The ladder of abstraction is a concept used to describe and define the development of thought and language from concrete to abstract. This lesson provides a definition of the ladder of abstraction and several examples of movement up the ladder.
The Ladder of Abstraction
Hayakawa, in his book Language in Thought and Action, described what he called the ladder of abstraction. The ladder of abstraction is an image and concept used to illustrate how language and reasoning evolves from concrete to abstract. It’s important to know that the ladder should be viewed as ascending, with simple, concrete concepts at the bottom and abstract concepts at the top; the number of ‘rungs’ can vary from case to case. This lesson will more clearly define several stops (or rungs) and provide some examples, since the ladder of abstraction can be applied in various disciplines.
An Example Ladder
Before going into each rung, it might be helpful to see a full ladder of abstraction using a single concept. In this example, the concept will be that of a teacher, Mr.
Hughes. Using Mr. Hughes as a base, you will see how concepts and ideas change when moving up the ladder.
In this example ladder, Mr. Hughes’s name is at the base because it is the most concrete way to identify him. Moving up, the next rung is his job title of elementary school teacher, which is slightly more abstract, but still fairly concrete. Above that is the idea of the teaching profession as a whole.
Finally, at the top, is the broad concept of education in general.Now that we’ve discussed this generally, let’s go into more detail with another example of how the ladder of abstraction functions. We’ll examine how a child named Chloe climbs the ladder; you’ll note how her language and reasoning skills change as her ideas become more abstract.
The Bottom Rung
Chloe is a young child who is acquiring new vocabulary at a rapid rate. However, most of the words she is learning are used to identify things she sees or hears about in her environment. For example, one day, Chloe learns to identify several of the things and people around her house, including an oven, her dog Spot, and her mom.Most of the words Chloe learns are concrete words that exist on the bottom rung of the ladder of abstraction. These are words that Chloe uses to identify things and people around her. The category on the bottom rung consists of the words people use to identify and think about concrete objects and people and are the least complex words we use.
The Second Rung
Climbing up the ladder, Chloe will eventually reach the second rung.
This rung consists of words and ideas that are slightly less concrete and more abstract than the bottom rung. On this rung, instead of thinking about or talking about the very concrete concept of an oven, Chloe will begin to think about cooking or meals in a more broad sense.Another example would be how Chloe thinks about her dog. At the bottom rung, she only thought about and referred to her dog as Spot. Now, her thinking is becoming more abstract, and she might think or talk about dogs in general.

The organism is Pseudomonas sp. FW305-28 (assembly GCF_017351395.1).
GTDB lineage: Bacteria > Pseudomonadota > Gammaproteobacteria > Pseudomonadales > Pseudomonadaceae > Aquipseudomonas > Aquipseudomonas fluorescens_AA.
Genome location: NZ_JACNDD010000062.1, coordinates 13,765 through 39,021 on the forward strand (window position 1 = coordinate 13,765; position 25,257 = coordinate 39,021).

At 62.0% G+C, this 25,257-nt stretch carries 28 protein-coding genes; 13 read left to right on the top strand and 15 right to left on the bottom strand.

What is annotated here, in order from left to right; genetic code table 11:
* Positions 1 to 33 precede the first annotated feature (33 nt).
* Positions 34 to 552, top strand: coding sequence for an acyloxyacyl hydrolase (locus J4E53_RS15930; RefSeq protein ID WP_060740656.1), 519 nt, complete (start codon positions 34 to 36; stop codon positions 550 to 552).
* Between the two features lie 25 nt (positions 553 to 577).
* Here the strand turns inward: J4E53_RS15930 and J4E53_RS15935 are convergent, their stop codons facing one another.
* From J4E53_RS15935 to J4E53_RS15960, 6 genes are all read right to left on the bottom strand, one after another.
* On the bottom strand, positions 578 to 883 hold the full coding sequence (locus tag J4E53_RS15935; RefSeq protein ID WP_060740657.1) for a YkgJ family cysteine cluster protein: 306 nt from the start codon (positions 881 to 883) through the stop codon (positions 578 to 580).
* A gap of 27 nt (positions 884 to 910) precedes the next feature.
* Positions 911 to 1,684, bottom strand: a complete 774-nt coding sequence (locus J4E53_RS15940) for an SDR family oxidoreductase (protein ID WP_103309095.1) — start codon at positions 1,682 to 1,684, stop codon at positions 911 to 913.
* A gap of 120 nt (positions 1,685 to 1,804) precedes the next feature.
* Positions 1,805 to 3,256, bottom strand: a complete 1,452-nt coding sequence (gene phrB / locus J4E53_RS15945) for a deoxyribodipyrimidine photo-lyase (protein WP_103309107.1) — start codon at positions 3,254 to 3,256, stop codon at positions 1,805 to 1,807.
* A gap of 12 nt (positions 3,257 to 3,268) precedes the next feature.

The Third Rung
As Chloe continues to climb up the ladder of abstraction, she will reach the third rung, which is even more abstract than the previous.
This rung will help Chloe think and talk about things in a much more broad sense.For example, instead of thinking about just dogs, Chloe might think about pets in general, including more animals than just dogs. Also, instead of thinking about meals or ingredients, she will think about cooking as a hobby or profession.
The Top of the Ladder
Finally, Chloe will reach the top of the ladder, which is characterized by the ability to use words used to discuss and think about abstract ideas.
These are words she can use to discuss and think about ideas that don’t have clear images or definitions. It’s important to note, however, that ideas discussed or described at this highest level should really be supported by words and ideas based in other rungs.For example, now Chloe will begin thinking about the concept of pet ownership. This might include what it means to be a responsible pet owner, things animals need to survive, and even the concept of love for animals. She will also no longer be thinking about just a single oven, but instead about nutrition and what it means to use food to survive.
Using the Whole Ladder
While the metaphor of a ladder is useful for seeing how language and thought moves from concrete to abstract, it is important to remember that when we are speaking, thinking, or writing, we are combining words and ideas from the whole ladder. For example, a speaker who only uses abstractions when talking or giving a speech will probably not make much sense because he doesn’t have concrete examples to reinforce his ideas. Also, a speaker who only uses ideas and words from the bottom rung will come off simple because he is not including bigger ideas into his thoughts and speech.It is also important to remember that the ladder of abstraction is not strictly composed of four rungs. Words and categories can move through a wider variety of abstractions. For this lesson, four rungs were used to give a good idea of how a concrete word can move to a more abstract concept.
In this lesson, you learned about the ladder of abstraction, a concept first defined by S.I. Hayakawa in his book Language in Thought and Action and used to describe how language and reasoning moves from concrete to abstract.
In the example with Chloe, you can see how this concept is illustrated by a child mastering language and thinking skills necessary to move from concrete and immediate notions like dogs to big-picture ideas like pet-ownership. By combining words from the rungs of the ladder, we can speak, write, or think using interesting and flavorful language!